Why we need to talk about the “Disability Sector”
On Language and Inclusion: Why we need to talk about the “Disability Sector”
The language we use is influenced by what we know (or think we know) but it also influences how we think. Psychologists use the term “frames” to describe that the way that we think and the language we use influences our beliefs and our behaviours.
Independent Living Movement Ireland recognises that language is a very powerful and evocative tool. Therefore, in all our documentation and our discussions we always use the term “disabled people” to reflect the values of equality and empowerment which at the core of this organisation. The term ‘disabled people’ comes from a specific view of disability developed by disabled activists called “the social model” of disability.
The social model looks at how society is structured and how it disables people. It isn’t based on a person’s impairment, it is about what barriers that exist in terms of attitudes, policy development, access or lack of supports that prevent people from participating in society as equals, with choice and control over their own lives. In this model it is society that disables people from achieving their hopes and dreams, not a person’s impairment.
The social model informs all aspects of the work of ILMI. As a campaigning, national representative organisation that promotes the philosophy of independent living we are working to build an inclusive society. Central to the way we work is to ensure that policy decisions that impact on the lives of disabled people have to be directly influenced by those whose lives are directly affected.ILMI’s work is to develop policies and campaigns based on disabled people’s lived experiences in order to remove barriers that restrict life choices for disabled people. When barriers are removed, disabled people can be independent and equal in society, with choice and control over their own lives. Barriers are not just physical. Attitudes found in society, based on prejudice or stereotypes (also called disablism), also disable people from having equal opportunities to be part of society. Disabled people developed the social model of disability because the traditional medical model did not explain their personal experience of disability or help to develop more inclusive ways of living. The social model of disability informs key International Conventions such as the UN Convention of the Rights of People with Disabilities (UNCRPD) and is in contrast to the “medical / charity model” of disability.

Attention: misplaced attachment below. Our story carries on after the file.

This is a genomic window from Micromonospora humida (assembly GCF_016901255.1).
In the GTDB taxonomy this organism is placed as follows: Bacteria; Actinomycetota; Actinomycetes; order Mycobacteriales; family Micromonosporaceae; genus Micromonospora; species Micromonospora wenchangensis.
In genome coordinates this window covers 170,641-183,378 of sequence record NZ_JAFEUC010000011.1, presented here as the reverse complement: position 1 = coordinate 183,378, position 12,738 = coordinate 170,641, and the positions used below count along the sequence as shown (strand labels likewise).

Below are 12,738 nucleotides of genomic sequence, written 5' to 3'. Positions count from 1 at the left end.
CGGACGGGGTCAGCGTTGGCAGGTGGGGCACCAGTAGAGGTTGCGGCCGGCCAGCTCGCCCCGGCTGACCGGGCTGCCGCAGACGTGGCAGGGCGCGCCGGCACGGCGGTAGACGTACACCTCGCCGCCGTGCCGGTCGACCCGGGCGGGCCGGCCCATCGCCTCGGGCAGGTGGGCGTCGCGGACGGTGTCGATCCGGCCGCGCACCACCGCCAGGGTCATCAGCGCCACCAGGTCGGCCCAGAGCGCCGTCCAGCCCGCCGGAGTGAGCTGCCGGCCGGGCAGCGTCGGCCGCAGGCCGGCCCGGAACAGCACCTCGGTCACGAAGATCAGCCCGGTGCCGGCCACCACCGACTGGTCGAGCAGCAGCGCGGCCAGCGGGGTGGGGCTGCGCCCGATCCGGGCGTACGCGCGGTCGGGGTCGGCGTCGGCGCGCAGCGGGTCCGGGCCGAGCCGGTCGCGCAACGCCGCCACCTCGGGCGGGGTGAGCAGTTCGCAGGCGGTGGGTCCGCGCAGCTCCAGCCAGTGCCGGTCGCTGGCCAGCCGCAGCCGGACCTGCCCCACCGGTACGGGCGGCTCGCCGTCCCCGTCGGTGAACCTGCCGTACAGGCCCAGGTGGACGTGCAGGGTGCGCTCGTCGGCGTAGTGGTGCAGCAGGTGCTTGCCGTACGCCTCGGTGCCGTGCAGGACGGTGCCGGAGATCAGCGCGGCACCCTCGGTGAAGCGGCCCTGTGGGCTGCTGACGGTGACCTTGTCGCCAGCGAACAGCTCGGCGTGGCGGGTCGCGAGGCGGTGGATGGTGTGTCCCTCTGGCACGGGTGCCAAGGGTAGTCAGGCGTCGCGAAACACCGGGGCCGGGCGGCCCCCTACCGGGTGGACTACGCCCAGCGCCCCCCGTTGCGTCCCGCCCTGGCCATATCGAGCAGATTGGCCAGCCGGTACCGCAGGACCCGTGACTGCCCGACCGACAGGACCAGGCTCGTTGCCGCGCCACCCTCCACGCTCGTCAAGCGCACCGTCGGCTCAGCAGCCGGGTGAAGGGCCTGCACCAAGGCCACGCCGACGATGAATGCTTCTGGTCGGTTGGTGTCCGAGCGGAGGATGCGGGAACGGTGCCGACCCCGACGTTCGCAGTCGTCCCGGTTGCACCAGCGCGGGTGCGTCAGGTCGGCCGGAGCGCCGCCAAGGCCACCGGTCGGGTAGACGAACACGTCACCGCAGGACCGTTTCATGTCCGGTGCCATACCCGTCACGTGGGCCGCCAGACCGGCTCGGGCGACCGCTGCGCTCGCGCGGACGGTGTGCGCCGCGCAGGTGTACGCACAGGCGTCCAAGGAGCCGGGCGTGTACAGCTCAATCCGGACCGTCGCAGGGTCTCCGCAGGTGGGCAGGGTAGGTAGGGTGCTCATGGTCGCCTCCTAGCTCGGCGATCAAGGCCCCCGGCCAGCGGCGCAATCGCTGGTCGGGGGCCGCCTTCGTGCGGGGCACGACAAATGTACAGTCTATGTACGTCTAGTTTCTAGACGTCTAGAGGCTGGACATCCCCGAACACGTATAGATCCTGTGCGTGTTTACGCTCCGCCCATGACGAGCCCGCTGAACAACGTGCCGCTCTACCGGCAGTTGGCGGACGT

The medical / charity model individualises disability and promotes the idea that people are disabled by their impairments or differences. The medical model always focuses on people’s impairments from a medical perspective. In some ways it still looks at what is ‘wrong’ with the person and not what the person needs. It creates low expectations and leads to people losing independence, choice and control in their own lives. The medical / charity model never recognises the rights of disabled people and assumes that disabled people need to be “looked after” or “cared for”. The medical / charity model has professionals make decisions for disabled people. People informed by the medical / charity model, being focused on disabled people’s impairments, use the term “people with disabilities”.